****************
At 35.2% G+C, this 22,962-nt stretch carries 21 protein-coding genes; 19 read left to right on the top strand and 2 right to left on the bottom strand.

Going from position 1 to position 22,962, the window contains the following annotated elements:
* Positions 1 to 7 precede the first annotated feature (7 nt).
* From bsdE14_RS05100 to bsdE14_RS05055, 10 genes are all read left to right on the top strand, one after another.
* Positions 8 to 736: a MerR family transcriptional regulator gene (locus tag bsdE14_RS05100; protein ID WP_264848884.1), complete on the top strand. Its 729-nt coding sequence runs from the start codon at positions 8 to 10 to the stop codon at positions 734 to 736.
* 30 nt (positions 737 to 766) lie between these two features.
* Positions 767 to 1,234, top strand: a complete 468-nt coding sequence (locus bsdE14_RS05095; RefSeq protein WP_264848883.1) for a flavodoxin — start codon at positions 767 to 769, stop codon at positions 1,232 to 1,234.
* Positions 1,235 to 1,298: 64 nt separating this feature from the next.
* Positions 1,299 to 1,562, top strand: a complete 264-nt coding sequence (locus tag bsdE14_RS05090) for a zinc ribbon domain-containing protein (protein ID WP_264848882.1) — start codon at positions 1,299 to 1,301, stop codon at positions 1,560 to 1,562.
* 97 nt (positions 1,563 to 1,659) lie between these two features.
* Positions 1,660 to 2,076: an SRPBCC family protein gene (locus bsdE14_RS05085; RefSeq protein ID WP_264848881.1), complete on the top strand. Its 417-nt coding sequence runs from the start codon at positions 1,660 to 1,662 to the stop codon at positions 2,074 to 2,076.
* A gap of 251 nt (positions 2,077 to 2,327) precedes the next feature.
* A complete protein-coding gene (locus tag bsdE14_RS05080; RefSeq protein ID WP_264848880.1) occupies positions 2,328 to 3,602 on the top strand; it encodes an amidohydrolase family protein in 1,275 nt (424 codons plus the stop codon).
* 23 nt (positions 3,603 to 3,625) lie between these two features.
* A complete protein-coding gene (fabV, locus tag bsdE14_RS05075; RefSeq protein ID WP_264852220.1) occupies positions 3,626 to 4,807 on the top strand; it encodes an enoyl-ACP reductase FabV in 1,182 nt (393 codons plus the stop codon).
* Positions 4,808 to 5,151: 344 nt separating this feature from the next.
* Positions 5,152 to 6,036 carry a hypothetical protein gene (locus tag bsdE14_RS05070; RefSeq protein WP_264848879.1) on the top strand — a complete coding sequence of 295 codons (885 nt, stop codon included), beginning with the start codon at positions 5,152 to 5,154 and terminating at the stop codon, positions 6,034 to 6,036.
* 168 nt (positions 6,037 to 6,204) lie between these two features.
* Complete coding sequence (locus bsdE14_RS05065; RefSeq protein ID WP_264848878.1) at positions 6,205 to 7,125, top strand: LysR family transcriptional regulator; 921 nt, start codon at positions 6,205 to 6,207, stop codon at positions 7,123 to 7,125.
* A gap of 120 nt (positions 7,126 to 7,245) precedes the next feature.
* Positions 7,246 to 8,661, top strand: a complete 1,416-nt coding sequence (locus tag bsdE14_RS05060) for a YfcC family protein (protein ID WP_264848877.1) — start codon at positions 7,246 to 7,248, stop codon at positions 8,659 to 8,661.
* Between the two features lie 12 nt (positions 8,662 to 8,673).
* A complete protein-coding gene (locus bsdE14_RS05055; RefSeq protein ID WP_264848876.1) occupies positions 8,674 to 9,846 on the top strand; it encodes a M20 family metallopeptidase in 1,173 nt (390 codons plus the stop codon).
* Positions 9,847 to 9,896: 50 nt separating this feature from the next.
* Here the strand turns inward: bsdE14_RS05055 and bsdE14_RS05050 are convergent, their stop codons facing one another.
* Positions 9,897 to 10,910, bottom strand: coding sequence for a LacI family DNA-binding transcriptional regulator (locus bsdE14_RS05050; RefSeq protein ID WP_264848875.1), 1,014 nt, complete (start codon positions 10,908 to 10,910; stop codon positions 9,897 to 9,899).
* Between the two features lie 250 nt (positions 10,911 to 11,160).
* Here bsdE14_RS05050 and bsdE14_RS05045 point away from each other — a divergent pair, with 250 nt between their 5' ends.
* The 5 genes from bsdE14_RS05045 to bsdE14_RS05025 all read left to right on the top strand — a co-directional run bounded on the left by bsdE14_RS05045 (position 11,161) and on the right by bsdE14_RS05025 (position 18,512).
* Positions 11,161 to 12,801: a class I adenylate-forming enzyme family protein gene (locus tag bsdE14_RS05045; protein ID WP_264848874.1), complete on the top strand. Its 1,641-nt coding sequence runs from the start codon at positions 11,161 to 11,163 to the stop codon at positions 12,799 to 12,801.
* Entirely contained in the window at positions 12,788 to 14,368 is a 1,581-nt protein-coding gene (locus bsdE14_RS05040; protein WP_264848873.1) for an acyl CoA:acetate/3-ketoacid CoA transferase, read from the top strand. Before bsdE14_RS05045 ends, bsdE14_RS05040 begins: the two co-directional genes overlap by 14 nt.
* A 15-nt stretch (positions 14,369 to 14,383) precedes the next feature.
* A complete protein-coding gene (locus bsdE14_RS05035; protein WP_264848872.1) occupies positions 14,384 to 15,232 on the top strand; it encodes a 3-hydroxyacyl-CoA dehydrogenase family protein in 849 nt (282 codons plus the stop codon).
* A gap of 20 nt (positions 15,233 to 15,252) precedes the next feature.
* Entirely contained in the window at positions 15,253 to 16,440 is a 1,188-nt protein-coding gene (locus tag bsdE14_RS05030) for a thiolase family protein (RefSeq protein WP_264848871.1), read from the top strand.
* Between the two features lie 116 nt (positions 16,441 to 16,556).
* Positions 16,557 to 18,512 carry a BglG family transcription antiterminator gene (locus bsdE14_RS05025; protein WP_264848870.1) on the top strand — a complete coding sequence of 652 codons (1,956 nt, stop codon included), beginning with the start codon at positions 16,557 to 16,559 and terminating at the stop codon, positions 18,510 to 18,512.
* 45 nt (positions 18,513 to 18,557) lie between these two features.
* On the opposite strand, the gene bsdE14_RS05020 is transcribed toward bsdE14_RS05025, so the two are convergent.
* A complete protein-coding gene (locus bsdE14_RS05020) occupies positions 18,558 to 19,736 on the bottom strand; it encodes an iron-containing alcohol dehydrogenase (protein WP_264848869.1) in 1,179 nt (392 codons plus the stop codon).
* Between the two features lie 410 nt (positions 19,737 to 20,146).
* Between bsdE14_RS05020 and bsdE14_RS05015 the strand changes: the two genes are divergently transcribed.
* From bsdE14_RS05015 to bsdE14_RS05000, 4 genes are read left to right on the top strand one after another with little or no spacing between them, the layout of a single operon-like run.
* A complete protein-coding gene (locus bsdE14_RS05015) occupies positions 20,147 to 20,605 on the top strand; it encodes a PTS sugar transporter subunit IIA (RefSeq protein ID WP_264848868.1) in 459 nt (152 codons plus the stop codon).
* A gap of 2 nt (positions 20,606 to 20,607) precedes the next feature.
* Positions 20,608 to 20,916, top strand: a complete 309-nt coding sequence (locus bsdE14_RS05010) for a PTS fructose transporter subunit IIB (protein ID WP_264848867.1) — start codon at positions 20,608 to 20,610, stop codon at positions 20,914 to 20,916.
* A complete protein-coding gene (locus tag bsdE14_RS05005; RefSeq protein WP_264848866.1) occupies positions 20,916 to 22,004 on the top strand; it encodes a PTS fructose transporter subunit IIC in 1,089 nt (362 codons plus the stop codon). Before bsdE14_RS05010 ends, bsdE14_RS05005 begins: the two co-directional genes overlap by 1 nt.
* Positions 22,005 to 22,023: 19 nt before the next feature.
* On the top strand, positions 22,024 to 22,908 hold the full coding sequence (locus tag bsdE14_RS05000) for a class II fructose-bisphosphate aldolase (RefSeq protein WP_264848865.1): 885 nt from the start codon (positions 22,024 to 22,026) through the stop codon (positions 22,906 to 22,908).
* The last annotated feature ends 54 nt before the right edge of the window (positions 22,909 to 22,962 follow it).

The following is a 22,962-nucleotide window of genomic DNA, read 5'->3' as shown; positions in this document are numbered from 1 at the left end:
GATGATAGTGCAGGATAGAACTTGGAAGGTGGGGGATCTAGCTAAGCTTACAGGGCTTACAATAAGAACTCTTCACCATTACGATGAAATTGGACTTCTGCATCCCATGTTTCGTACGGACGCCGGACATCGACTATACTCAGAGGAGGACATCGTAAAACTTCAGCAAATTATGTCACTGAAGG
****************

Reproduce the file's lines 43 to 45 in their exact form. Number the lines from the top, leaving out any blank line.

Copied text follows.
* From bsdE14_RS05015 to bsdE14_RS05000, 4 genes are read left to right on the top strand one after another with little or no spacing between them, the layout of a single operon-like run.
* A complete protein-coding gene (locus bsdE14_RS05015) occupies positions 20,147 to 20,605 on the top strand; it encodes a PTS sugar transporter subunit IIA (RefSeq protein ID WP_264848868.1) in 459 nt (152 codons plus the stop codon).
* A gap of 2 nt (positions 20,606 to 20,607) precedes the next feature.